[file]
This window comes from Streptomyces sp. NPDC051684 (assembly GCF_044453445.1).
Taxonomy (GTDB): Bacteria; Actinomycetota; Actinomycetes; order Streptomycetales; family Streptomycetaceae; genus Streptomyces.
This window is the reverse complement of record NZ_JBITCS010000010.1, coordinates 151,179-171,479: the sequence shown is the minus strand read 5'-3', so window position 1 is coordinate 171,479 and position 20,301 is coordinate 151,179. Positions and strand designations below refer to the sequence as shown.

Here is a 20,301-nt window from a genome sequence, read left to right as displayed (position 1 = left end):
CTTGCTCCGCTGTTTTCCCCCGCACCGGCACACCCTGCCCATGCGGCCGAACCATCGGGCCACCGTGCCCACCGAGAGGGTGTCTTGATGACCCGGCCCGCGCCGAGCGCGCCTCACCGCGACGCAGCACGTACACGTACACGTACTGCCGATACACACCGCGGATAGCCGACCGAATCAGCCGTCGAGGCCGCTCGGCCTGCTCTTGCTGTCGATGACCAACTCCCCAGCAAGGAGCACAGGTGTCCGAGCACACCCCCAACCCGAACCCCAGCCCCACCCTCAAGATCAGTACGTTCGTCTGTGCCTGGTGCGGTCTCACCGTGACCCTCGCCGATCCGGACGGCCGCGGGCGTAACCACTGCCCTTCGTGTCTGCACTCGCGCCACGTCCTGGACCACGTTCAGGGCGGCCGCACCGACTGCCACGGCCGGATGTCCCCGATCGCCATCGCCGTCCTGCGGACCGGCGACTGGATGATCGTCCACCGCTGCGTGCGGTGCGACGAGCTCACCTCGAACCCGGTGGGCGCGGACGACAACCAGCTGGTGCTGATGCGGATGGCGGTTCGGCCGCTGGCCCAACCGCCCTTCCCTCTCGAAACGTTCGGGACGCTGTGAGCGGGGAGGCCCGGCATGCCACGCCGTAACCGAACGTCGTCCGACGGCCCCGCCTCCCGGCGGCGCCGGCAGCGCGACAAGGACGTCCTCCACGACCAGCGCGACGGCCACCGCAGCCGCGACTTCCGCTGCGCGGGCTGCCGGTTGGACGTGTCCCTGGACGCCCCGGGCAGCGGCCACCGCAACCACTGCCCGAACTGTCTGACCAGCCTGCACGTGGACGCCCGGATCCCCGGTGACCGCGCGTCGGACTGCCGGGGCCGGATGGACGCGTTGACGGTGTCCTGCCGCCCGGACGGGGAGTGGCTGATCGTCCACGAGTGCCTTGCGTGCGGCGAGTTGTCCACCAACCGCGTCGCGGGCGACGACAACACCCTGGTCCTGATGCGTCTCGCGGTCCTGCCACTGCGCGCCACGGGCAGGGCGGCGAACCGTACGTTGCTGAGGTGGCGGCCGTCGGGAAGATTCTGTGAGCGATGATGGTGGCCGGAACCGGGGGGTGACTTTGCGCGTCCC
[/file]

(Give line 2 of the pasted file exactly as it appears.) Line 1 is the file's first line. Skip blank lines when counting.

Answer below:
Taxonomy (GTDB): Bacteria; Actinomycetota; Actinomycetes; order Streptomycetales; family Streptomycetaceae; genus Streptomyces.